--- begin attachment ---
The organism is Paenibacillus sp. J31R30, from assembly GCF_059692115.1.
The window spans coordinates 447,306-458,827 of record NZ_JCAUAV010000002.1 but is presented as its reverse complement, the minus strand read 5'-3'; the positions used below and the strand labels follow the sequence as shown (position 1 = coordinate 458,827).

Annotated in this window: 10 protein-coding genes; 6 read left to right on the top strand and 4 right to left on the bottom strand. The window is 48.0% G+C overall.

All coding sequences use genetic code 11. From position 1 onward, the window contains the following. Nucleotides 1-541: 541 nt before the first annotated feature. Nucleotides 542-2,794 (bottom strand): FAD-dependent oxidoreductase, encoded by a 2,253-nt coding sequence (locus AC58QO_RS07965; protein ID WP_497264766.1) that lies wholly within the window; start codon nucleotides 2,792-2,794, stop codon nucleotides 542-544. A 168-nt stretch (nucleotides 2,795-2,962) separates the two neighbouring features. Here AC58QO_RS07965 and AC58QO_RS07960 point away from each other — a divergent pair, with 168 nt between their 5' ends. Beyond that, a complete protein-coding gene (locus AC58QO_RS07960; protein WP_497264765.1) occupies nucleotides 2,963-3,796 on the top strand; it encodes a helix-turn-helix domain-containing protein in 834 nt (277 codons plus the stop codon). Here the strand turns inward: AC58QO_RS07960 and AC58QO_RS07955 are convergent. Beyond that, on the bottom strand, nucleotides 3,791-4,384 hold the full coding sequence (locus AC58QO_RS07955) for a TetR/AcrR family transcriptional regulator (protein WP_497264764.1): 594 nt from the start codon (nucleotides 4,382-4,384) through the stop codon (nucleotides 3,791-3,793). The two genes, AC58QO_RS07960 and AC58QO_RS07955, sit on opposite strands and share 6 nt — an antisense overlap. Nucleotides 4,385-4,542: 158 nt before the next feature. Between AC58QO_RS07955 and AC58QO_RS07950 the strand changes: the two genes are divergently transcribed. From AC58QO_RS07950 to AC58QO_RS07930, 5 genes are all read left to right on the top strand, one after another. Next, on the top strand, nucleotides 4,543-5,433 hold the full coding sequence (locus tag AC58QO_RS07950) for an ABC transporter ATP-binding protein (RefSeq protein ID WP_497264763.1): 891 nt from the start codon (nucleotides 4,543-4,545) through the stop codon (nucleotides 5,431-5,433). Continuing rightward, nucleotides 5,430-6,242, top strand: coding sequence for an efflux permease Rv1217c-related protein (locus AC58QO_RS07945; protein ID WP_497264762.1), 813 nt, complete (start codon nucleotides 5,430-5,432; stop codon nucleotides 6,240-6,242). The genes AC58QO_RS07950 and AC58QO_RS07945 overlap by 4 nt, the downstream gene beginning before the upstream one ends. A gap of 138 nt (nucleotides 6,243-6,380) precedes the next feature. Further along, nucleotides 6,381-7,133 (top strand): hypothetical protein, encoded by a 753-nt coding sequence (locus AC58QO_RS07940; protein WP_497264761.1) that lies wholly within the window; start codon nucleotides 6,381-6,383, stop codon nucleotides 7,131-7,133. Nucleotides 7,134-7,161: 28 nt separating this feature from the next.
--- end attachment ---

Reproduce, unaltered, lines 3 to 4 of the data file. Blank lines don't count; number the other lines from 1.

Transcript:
Annotated in this window: 10 protein-coding genes; 6 read left to right on the top strand and 4 right to left on the bottom strand. The window is 48.0% G+C overall.

All coding sequences use genetic code 11. From position 1 onward, the window contains the following. Nucleotides 1-541: 541 nt before the first annotated feature. Nucleotides 542-2,794 (bottom strand): FAD-dependent oxidoreductase, encoded by a 2,253-nt coding sequence (locus AC58QO_RS07965; protein ID WP_497264766.1) that lies wholly within the window; start codon nucleotides 2,792-2,794, stop codon nucleotides 542-544. A 168-nt stretch (nucleotides 2,795-2,962) separates the two neighbouring features. Here AC58QO_RS07965 and AC58QO_RS07960 point away from each other — a divergent pair, with 168 nt between their 5' ends. Beyond that, a complete protein-coding gene (locus AC58QO_RS07960; protein WP_497264765.1) occupies nucleotides 2,963-3,796 on the top strand; it encodes a helix-turn-helix domain-containing protein in 834 nt (277 codons plus the stop codon). Here the strand turns inward: AC58QO_RS07960 and AC58QO_RS07955 are convergent. Beyond that, on the bottom strand, nucleotides 3,791-4,384 hold the full coding sequence (locus AC58QO_RS07955) for a TetR/AcrR family transcriptional regulator (protein WP_497264764.1): 594 nt from the start codon (nucleotides 4,382-4,384) through the stop codon (nucleotides 3,791-3,793). The two genes, AC58QO_RS07960 and AC58QO_RS07955, sit on opposite strands and share 6 nt — an antisense overlap. Nucleotides 4,385-4,542: 158 nt before the next feature. Between AC58QO_RS07955 and AC58QO_RS07950 the strand changes: the two genes are divergently transcribed. From AC58QO_RS07950 to AC58QO_RS07930, 5 genes are all read left to right on the top strand, one after another. Next, on the top strand, nucleotides 4,543-5,433 hold the full coding sequence (locus tag AC58QO_RS07950) for an ABC transporter ATP-binding protein (RefSeq protein ID WP_497264763.1): 891 nt from the start codon (nucleotides 4,543-4,545) through the stop codon (nucleotides 5,431-5,433). Continuing rightward, nucleotides 5,430-6,242, top strand: coding sequence for an efflux permease Rv1217c-related protein (locus AC58QO_RS07945; protein ID WP_497264762.1), 813 nt, complete (start codon nucleotides 5,430-5,432; stop codon nucleotides 6,240-6,242). The genes AC58QO_RS07950 and AC58QO_RS07945 overlap by 4 nt, the downstream gene beginning before the upstream one ends. A gap of 138 nt (nucleotides 6,243-6,380) precedes the next feature. Further along, nucleotides 6,381-7,133 (top strand): hypothetical protein, encoded by a 753-nt coding sequence (locus AC58QO_RS07940; protein WP_497264761.1) that lies wholly within the window; start codon nucleotides 6,381-6,383, stop codon nucleotides 7,131-7,133. Nucleotides 7,134-7,161: 28 nt separating this feature from the next.